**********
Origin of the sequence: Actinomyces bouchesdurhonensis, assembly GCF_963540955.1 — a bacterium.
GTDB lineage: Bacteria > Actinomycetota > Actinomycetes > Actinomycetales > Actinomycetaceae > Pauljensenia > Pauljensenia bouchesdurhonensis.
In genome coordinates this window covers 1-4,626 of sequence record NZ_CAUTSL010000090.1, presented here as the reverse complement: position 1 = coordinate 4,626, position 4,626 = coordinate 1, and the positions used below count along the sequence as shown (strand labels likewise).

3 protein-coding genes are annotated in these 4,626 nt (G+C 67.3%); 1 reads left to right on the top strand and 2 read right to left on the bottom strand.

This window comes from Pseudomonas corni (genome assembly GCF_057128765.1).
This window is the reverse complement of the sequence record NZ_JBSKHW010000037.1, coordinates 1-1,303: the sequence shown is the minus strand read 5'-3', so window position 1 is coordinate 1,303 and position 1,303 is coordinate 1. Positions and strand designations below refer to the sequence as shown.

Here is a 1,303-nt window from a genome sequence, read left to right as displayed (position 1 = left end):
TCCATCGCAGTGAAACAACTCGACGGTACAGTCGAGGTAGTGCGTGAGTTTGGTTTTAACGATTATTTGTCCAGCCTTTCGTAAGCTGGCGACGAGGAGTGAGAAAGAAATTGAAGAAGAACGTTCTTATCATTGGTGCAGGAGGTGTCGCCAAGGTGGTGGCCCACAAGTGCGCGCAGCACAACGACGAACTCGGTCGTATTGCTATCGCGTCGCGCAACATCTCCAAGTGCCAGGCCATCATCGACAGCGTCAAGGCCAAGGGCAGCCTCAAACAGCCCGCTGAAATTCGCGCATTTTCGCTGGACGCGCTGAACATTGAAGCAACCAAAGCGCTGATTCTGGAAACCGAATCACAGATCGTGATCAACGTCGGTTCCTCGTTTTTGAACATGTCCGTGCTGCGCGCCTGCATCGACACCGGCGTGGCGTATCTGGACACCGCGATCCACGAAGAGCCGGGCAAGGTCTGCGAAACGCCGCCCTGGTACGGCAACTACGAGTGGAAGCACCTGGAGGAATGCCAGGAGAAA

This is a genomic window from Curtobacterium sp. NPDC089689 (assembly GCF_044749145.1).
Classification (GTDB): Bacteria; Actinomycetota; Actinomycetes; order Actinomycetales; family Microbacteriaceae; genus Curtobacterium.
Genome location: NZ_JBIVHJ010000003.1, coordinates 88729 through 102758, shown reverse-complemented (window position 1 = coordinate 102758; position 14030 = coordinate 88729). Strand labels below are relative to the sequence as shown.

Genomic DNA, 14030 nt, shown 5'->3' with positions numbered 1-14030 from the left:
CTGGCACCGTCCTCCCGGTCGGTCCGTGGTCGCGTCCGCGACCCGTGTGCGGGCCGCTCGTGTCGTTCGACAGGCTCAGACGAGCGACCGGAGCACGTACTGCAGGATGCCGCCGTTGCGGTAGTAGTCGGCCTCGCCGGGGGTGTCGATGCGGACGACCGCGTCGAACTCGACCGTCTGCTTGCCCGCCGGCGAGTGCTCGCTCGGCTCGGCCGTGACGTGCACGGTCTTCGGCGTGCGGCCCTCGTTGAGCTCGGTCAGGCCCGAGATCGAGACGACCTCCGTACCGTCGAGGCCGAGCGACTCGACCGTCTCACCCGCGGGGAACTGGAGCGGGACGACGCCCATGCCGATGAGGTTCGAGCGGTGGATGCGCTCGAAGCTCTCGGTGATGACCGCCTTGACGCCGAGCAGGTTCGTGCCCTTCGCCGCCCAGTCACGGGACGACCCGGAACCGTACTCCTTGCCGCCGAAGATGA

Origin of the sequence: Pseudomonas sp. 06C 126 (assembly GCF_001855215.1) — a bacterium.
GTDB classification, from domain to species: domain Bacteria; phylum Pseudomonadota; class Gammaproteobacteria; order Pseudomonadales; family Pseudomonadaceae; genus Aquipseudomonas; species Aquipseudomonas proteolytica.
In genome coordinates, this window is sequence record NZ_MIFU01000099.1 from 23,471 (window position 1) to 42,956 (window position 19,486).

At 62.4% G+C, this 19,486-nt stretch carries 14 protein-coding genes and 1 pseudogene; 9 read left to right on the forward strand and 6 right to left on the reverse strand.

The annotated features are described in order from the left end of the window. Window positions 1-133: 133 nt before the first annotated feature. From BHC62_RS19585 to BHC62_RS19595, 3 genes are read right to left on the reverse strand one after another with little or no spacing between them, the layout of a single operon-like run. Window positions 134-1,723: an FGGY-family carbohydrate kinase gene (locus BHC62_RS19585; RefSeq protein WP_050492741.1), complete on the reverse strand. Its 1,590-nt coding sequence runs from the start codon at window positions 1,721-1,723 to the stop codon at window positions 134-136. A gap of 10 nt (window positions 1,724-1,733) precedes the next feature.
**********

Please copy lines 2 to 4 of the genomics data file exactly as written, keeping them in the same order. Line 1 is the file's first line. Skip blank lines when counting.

GTDB lineage: Bacteria > Actinomycetota > Actinomycetes > Actinomycetales > Actinomycetaceae > Pauljensenia > Pauljensenia bouchesdurhonensis.
In genome coordinates this window covers 1-4,626 of sequence record NZ_CAUTSL010000090.1, presented here as the reverse complement: position 1 = coordinate 4,626, position 4,626 = coordinate 1, and the positions used below count along the sequence as shown (strand labels likewise).

3 protein-coding genes are annotated in these 4,626 nt (G+C 67.3%); 1 reads left to right on the top strand and 2 read right to left on the bottom strand.